Hospice de Rioumajou.
Veron now takes you South on a very pleasant hike to Port de Urdiceto where we can rejoin the GR11 to Camping Forcallo or Refugio de Biados. There is also Port de Plan which will also lead on down to the GR11 and Port de la Madera which catches up with the GR11 beyond both the camping and Refugio.

Leaving Rioumajou.
A fine route, highly recommended for inclusion in anyone's Haute Route Pyrenees crossing.


Shoe Review: La Sportiva Raptor and Synthesis Mid gtx, Salewa mtn Trainer gtx, Millet Trident gtx, Super Trident gtx and Garmont Dragontail MTN

Ok so this is a real mixed bag, but these are all shoes I have worn, abused and destroyed in the last 12 months or so. Despite big names, much marketing hype and sometimes misleading reviews I will try and give it straight, particularly as it's my money that paid for them all.
Obviously fit is hugely important, my feet are fairly standard for Northern Europeans, a fairly broad forefoot and across the toes and a low arch in a size 45, somewhere between a hobbit and a ballerina! (have you seen a ballerina's feet!?)

La Sportiva Raptor

La Sportiva Raptor
Firstly these really fit my feet, plenty of room up front, a very supportive mid section and incredibly stable heel, this shoe is so right in many ways. The lace system is simple, but given the elasticated integral tongue I more often than not just slip them on. Then we have the sole, stable in the right places and bendy where it needs to be, it will grip to pretty much anything. Lastly the mesh upper is super breathable making them really comfortable in hot weather.
The perfect hiking shoe? Well for me not quite, that super breathable mesh upper lets water straight in, now most modern ultralight hikers seem to love this but I struggle on multi week trips to stop my feet falling apart in the end. Bashed feet when tackling lots of boulder fields and scree can be wearing as can the amount of debris that finds its way through the mesh and don't try and kick steps in a snow slope with them. Good for about 500 miles so on long trips they will need replacing.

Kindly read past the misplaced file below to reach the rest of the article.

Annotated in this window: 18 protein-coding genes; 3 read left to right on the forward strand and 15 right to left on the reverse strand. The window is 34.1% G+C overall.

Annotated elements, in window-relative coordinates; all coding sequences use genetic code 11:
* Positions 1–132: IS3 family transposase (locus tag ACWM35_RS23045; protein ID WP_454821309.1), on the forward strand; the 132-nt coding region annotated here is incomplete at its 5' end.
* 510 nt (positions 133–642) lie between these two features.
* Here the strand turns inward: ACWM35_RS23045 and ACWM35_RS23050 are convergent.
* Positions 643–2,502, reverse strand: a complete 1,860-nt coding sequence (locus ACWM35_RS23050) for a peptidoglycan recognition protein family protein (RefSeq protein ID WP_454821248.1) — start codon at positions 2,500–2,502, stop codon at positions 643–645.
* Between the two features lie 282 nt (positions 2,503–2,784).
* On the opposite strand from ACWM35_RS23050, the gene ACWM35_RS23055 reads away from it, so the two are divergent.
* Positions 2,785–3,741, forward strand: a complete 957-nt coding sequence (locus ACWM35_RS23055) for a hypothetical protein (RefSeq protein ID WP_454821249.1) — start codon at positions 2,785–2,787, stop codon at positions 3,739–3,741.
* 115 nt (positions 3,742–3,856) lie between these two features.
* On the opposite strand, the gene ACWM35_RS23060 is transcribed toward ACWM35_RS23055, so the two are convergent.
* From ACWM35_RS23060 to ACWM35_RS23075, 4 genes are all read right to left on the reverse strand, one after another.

La Sportiva Synthesis Mid

La Sportiva Synthesis Mid GTX
Well I fell for the marketing guff and shiny reviews on their release expecting the "STB Technology stabilizes the foot by wrapping the midsole and unifying the midsole with the upper for the perfect locked-down fit" would be similar to the Raptor. Unfortunately there is nothing remotely fitted about this shoe, it has none of the arch support, heal stability or forefoot stability provided by the Raptor, it is just wide, baggy and the foot slides around on a flat innersole.
Despite all this they were light and waterproof which I needed for an upcoming hike, what the hell. Well they lasted 16 days, and it was only that long because it took a few days to hike out to a town big enough to replace them, by which time both shoes leaked, both lace systems were broken and the sole was coming away from both. If after all this you are still tempted do not attempt wet rock unless you enjoy skating!
I did contact La Sportiva's UK distributor on my return, Lyon Outdoor, who kindly provided a refund through the retailer.

Salewa mtn Trainer

Salewa mtn Trainer GTX
Whilst reasonably broad in the forefoot these are narrower across the toes causing some discomfort to the small toes. Support under the arch is quite pronounced and takes some getting used to, but once you are they feel particularly stable and comfortable( if your feet are the right shape). I have worn these a lot day to day on and around Dartmoor and in most conditions have been reliable except on damp or wet rock where grip is at best average.

Millet Trident

Millet Trident GTX
Broad across the forefoot, just broad enough in the toe box, a supportive heal and a very stable sole unit, goretex too. I had great expectations for these shoes and in many ways they are my favorites. The fit isn't quite as good as the Raptor or as comfortable to walk in but they still have great grip and a "connected" feel to the ground. Very happy across boulder fields, up and down steep scree or kicking snow steps.
So what's wrong, well they have had a hardish 25 days and they are in bits! Cuillin Traverse nearly 3 days (we are slow!), Ogwen valley easy climbs 3 days, La Porta Del Cel (Pyrenees) 4 days, Pic's Lliterola, Royo and Perdiguero (Pyrenees) 2days, Troumouse-Barroude-Rioumajou and return (Pyrenees) 4 days, Pic Grande Fache (Pyrenees) 2 days, plus a couple of bimbles on Dartmoor and a day climbing at the Dewerstone prior to going to Skye hardly makes the 25 but I'll be generous. The side protection rand is sewn, rather than bonded to the shoe like the toe bumper, and through abrasion both sides have blown out. 
I have tried contacting Millet about the poor construction/design flaw of these shoes but had no response.

Millet Super Trident

Millet Super Trident GTX